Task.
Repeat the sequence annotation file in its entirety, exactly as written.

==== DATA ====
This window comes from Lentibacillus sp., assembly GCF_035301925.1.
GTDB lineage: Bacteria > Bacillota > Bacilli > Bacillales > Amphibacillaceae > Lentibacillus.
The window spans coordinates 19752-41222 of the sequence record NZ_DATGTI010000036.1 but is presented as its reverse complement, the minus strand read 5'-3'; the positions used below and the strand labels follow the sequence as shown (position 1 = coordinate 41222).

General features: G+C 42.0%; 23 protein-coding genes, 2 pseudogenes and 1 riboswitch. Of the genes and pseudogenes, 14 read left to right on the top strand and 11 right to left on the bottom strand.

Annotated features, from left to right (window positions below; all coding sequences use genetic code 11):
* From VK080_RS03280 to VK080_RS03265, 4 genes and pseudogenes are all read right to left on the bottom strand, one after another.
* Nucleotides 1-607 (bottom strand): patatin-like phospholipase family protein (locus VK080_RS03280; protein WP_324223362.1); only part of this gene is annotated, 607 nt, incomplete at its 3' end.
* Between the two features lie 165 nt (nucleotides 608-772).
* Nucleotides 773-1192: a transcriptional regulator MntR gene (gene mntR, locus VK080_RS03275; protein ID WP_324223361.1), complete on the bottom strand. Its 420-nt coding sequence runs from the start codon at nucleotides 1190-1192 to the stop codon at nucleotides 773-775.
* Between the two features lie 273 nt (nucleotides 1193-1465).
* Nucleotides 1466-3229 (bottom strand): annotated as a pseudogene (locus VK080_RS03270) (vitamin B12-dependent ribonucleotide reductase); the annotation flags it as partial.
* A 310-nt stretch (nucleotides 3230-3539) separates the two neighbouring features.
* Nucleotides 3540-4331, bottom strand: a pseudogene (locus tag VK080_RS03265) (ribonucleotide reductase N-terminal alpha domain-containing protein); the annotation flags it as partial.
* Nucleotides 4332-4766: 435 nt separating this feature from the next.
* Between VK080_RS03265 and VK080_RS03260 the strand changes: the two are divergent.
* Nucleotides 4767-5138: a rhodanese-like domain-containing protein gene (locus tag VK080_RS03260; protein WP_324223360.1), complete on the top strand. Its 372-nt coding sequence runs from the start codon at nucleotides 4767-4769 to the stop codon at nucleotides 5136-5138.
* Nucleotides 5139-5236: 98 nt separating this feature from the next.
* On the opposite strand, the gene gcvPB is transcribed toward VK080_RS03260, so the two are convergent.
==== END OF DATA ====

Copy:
This window comes from Lentibacillus sp., assembly GCF_035301925.1.
GTDB lineage: Bacteria > Bacillota > Bacilli > Bacillales > Amphibacillaceae > Lentibacillus.
The window spans coordinates 19752-41222 of the sequence record NZ_DATGTI010000036.1 but is presented as its reverse complement, the minus strand read 5'-3'; the positions used below and the strand labels follow the sequence as shown (position 1 = coordinate 41222).

General features: G+C 42.0%; 23 protein-coding genes, 2 pseudogenes and 1 riboswitch. Of the genes and pseudogenes, 14 read left to right on the top strand and 11 right to left on the bottom strand.

Annotated features, from left to right (window positions below; all coding sequences use genetic code 11):
* From VK080_RS03280 to VK080_RS03265, 4 genes and pseudogenes are all read right to left on the bottom strand, one after another.
* Nucleotides 1-607 (bottom strand): patatin-like phospholipase family protein (locus VK080_RS03280; protein WP_324223362.1); only part of this gene is annotated, 607 nt, incomplete at its 3' end.
* Between the two features lie 165 nt (nucleotides 608-772).
* Nucleotides 773-1192: a transcriptional regulator MntR gene (gene mntR, locus VK080_RS03275; protein ID WP_324223361.1), complete on the bottom strand. Its 420-nt coding sequence runs from the start codon at nucleotides 1190-1192 to the stop codon at nucleotides 773-775.
* Between the two features lie 273 nt (nucleotides 1193-1465).
* Nucleotides 1466-3229 (bottom strand): annotated as a pseudogene (locus VK080_RS03270) (vitamin B12-dependent ribonucleotide reductase); the annotation flags it as partial.
* A 310-nt stretch (nucleotides 3230-3539) separates the two neighbouring features.
* Nucleotides 3540-4331, bottom strand: a pseudogene (locus tag VK080_RS03265) (ribonucleotide reductase N-terminal alpha domain-containing protein); the annotation flags it as partial.
* Nucleotides 4332-4766: 435 nt separating this feature from the next.
* Between VK080_RS03265 and VK080_RS03260 the strand changes: the two are divergent.
* Nucleotides 4767-5138: a rhodanese-like domain-containing protein gene (locus tag VK080_RS03260; protein WP_324223360.1), complete on the top strand. Its 372-nt coding sequence runs from the start codon at nucleotides 4767-4769 to the stop codon at nucleotides 5136-5138.
* Nucleotides 5139-5236: 98 nt separating this feature from the next.
* On the opposite strand, the gene gcvPB is transcribed toward VK080_RS03260, so the two are convergent.